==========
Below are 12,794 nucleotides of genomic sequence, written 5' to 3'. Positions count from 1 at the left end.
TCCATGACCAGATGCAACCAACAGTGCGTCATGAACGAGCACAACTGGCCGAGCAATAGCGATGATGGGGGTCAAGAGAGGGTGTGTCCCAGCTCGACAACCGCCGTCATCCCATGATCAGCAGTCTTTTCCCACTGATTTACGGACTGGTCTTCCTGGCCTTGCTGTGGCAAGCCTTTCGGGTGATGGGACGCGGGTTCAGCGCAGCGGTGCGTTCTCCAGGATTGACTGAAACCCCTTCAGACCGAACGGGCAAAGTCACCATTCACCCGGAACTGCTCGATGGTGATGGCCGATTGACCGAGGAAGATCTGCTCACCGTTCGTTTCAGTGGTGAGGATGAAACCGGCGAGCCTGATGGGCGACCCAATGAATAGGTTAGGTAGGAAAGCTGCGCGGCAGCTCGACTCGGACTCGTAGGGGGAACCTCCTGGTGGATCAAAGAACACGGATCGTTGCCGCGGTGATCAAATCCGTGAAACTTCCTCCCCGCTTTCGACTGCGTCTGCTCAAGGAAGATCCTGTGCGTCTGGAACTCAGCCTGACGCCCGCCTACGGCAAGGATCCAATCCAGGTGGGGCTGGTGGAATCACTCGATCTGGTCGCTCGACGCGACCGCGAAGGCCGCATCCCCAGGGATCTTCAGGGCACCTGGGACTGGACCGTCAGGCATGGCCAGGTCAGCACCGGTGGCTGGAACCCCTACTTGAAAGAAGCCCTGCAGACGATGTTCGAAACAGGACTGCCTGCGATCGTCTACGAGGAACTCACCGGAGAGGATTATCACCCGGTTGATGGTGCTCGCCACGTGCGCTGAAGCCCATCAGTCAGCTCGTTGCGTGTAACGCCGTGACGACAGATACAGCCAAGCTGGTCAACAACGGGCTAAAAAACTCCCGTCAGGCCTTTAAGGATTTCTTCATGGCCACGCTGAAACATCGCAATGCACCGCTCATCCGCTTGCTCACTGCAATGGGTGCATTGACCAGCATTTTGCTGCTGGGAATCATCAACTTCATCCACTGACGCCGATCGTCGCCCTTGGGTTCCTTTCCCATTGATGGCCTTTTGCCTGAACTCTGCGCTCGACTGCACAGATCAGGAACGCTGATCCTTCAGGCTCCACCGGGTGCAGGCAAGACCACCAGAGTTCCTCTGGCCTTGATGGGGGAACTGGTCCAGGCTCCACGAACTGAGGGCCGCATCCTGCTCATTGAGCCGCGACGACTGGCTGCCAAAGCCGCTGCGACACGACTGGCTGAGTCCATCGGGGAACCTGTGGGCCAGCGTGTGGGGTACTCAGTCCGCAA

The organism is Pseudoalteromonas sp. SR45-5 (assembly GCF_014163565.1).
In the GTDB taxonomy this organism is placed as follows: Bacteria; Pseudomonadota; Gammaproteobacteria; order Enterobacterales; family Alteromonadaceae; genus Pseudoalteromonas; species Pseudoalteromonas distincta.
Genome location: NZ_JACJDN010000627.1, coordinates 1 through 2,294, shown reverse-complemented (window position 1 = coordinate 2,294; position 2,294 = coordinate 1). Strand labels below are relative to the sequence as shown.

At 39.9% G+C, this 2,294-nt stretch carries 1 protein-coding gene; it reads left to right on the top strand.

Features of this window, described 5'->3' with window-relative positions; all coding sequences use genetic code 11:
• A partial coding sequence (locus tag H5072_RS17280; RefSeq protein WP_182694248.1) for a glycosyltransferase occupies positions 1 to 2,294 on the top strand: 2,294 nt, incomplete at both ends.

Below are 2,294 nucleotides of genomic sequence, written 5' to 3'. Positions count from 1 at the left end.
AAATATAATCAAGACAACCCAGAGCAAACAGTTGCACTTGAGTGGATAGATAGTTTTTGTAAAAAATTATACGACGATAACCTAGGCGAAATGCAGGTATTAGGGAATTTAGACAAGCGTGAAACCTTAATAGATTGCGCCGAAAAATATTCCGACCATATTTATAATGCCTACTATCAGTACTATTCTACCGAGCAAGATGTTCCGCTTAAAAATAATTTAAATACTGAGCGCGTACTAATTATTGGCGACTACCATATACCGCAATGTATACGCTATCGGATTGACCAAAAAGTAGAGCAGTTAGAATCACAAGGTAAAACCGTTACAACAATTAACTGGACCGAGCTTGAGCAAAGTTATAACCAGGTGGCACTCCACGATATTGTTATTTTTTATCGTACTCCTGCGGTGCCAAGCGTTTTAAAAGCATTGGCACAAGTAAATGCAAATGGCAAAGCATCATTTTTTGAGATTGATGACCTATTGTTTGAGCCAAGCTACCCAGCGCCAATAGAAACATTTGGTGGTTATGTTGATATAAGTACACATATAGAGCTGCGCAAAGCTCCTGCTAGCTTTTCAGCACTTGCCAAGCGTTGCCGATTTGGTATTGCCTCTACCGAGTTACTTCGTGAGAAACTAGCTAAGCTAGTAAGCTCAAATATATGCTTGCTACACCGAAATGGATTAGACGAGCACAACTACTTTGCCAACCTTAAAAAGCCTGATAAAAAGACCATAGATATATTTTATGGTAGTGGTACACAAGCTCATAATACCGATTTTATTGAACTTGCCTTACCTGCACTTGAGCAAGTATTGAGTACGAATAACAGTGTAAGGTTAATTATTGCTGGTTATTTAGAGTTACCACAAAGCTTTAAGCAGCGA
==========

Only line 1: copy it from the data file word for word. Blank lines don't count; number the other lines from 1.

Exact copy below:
Below are 12,794 nucleotides of genomic sequence, written 5' to 3'. Positions count from 1 at the left end.